Discrimination in minority groups has impact on their Mental Health

Discrimination in minority groups

Discrimination towards minority groups has existed in society for many decades, and though in recent years these negative attitudes have declined, many barriers and disadvantages still exist for those belonging to different cultures.

These barriers occur in day-to-day activities and interactions with people and also in their access to services. Negative attitudes towards race, sexuality and background have been shown to affect an individual’s health in many  ways.

In 2011 there were 8.1 million individuals belonged to an ethnic minority in the UK their mental health needs of certain minority groups, and also looks at how some of the barriers can have an impact on the mental health of individuals from different ethnic backgrounds.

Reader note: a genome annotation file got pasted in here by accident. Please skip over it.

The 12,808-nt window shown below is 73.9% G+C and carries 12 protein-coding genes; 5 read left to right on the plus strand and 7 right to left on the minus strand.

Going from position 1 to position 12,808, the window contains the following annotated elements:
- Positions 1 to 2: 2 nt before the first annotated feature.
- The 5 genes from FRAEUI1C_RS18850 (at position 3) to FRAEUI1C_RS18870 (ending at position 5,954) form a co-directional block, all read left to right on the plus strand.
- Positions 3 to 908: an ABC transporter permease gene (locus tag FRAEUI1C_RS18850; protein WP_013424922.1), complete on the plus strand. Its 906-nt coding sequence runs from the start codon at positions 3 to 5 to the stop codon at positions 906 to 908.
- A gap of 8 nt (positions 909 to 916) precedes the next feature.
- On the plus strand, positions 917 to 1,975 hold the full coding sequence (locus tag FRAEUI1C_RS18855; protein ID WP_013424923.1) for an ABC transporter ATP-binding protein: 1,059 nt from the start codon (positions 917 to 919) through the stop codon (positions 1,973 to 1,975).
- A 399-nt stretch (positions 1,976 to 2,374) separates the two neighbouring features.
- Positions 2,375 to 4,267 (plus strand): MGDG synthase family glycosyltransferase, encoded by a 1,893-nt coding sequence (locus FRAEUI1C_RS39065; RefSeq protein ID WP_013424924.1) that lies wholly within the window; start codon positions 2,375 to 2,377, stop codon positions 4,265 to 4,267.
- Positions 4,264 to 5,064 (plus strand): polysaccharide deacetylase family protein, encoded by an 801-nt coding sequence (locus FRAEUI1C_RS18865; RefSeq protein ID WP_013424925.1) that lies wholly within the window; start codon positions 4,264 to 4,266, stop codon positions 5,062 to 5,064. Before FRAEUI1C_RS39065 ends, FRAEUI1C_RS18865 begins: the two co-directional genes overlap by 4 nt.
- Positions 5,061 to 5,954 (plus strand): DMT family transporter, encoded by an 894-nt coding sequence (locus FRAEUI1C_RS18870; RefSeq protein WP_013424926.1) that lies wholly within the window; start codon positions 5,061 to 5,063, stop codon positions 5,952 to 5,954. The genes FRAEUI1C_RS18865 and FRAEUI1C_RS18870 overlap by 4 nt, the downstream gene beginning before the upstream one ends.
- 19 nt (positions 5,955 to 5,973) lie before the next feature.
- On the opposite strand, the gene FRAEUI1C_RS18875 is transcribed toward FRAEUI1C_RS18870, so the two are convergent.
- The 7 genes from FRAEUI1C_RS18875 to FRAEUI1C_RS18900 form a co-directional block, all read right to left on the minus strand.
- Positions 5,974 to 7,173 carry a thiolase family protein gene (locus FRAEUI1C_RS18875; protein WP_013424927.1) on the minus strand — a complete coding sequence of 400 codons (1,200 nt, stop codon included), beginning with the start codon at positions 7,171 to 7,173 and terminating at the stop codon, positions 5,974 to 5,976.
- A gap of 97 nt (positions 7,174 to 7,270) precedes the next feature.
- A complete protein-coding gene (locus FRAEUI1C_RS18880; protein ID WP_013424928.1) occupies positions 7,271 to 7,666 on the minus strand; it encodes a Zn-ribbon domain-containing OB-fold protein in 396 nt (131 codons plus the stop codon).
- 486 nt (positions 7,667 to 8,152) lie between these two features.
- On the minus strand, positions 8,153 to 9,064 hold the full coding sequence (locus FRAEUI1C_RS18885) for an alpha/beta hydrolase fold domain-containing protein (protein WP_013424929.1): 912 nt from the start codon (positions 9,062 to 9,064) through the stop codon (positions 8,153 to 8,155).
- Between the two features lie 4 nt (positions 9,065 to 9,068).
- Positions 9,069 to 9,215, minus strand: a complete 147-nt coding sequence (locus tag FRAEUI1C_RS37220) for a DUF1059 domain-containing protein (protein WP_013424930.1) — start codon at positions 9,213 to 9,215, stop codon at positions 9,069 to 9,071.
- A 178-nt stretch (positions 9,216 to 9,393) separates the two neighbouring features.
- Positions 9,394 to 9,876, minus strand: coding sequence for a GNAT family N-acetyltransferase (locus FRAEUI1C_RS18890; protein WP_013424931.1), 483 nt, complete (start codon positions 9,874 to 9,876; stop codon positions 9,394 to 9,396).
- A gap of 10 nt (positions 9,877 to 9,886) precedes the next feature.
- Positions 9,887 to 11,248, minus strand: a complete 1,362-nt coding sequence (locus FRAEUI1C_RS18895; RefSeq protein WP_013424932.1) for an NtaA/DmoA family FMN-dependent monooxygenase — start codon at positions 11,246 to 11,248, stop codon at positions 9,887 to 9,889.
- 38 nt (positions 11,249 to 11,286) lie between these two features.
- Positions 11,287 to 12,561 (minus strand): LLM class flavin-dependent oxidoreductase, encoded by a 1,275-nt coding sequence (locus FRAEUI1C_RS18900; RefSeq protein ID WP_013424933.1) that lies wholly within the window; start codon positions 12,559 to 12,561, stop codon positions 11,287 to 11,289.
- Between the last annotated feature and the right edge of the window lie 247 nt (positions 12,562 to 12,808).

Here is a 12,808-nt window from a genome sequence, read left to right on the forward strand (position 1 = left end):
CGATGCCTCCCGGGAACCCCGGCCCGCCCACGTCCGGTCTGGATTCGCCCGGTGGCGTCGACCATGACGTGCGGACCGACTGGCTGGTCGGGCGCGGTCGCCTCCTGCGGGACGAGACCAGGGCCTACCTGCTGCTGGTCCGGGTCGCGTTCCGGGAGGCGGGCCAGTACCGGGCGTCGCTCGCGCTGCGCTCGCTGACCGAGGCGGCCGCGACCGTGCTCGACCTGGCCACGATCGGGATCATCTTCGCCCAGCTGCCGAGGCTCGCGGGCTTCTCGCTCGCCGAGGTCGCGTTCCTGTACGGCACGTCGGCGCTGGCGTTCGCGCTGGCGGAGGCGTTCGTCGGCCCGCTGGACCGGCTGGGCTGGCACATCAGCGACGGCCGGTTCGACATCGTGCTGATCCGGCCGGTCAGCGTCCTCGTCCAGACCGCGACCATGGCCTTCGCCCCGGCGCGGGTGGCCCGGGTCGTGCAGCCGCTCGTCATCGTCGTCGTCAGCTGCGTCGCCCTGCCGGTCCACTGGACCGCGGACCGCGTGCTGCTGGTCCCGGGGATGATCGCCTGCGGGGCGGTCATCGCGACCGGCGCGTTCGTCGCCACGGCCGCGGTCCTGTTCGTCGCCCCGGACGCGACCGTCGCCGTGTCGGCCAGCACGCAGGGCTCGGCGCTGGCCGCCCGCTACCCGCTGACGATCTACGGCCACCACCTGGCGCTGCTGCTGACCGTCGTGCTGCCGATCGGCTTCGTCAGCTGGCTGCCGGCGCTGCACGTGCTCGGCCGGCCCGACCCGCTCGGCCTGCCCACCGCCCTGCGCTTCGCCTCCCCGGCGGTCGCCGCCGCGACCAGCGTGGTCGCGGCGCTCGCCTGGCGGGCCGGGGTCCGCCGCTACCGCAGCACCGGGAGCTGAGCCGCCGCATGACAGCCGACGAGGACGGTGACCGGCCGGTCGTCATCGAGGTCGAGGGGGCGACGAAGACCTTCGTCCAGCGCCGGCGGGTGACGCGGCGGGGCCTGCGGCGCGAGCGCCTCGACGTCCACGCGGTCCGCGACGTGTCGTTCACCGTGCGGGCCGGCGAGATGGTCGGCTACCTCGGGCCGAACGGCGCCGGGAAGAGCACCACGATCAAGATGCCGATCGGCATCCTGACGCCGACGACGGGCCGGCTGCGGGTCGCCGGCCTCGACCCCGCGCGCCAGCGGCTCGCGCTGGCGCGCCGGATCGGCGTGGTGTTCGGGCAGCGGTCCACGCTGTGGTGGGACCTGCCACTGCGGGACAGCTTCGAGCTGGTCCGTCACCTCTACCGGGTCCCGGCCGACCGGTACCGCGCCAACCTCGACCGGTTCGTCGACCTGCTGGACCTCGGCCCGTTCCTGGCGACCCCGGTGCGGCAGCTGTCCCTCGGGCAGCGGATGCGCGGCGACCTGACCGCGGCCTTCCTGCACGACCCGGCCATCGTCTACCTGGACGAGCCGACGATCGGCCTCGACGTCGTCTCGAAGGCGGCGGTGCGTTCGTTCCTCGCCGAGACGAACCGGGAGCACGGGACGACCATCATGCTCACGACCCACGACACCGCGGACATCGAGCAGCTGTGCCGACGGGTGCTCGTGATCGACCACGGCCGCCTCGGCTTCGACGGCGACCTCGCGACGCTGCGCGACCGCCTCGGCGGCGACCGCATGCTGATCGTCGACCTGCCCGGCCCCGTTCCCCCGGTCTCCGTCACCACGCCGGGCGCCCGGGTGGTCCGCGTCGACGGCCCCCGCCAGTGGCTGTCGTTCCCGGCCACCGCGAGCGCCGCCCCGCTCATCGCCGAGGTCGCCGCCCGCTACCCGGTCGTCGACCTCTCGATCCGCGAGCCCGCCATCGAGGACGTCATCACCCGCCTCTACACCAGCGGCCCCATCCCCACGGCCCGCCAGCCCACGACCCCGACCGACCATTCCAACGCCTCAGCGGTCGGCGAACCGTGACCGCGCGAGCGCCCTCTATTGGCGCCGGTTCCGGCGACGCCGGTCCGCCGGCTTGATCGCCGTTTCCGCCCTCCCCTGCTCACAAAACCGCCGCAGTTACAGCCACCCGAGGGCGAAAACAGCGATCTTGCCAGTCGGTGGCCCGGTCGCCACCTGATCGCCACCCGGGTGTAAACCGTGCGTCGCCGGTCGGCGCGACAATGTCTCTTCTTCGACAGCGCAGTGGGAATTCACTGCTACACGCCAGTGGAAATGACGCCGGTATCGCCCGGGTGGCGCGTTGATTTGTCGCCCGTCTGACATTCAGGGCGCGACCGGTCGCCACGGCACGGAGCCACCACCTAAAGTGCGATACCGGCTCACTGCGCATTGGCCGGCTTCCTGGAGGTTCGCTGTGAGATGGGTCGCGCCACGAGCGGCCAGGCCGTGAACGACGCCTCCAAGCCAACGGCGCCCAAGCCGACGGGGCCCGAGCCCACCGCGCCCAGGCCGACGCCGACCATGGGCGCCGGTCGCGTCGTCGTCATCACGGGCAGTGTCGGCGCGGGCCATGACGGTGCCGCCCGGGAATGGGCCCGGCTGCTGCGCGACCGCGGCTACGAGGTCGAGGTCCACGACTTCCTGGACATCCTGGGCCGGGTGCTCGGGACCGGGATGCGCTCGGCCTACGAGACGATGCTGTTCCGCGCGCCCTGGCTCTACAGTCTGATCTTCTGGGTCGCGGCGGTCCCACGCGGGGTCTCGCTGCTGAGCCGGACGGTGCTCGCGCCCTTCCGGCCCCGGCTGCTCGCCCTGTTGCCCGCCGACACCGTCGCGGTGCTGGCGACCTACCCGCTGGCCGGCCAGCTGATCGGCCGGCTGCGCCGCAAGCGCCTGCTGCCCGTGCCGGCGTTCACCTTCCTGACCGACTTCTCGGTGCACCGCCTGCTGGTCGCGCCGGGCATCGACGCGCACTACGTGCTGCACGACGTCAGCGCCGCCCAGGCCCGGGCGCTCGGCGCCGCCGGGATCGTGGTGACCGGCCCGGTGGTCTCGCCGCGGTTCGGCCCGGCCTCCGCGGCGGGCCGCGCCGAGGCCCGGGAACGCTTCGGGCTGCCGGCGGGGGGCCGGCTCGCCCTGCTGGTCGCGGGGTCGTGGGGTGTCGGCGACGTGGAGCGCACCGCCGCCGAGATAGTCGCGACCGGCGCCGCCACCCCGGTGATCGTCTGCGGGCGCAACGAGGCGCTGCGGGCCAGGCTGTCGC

Discrimination and health

Discrimination and harassment involve actions or behaviours that offend an individual’s dignity or unfairly penalise them. Discrimination can affect a person’s health in a multitude of ways, including:

Chronic and acute stress - This can affect mental well-being and produce physiological changes.

Differences in treatment - This can lead to a lesser chance of reaching health-promoting resources.

Differences in opportunities - This includes living conditions, employment and education.

Black and minority ethnic groups (BME)

Racism and harassment

Racism occurs when someone draws negative thoughts and conclusions about a person because of their biological characteristics. Racial harassment involves violent, threatening or demeaning racially motivated behaviour from one ethnic group to another.

According to the 2005 Home Office Citizenship Survey, one in five respondents said that they were worried about getting physically attacked because of their religion, ethnic origin or skin colour.

Experience of racial discrimination and harassment can lead to;

high blood pressure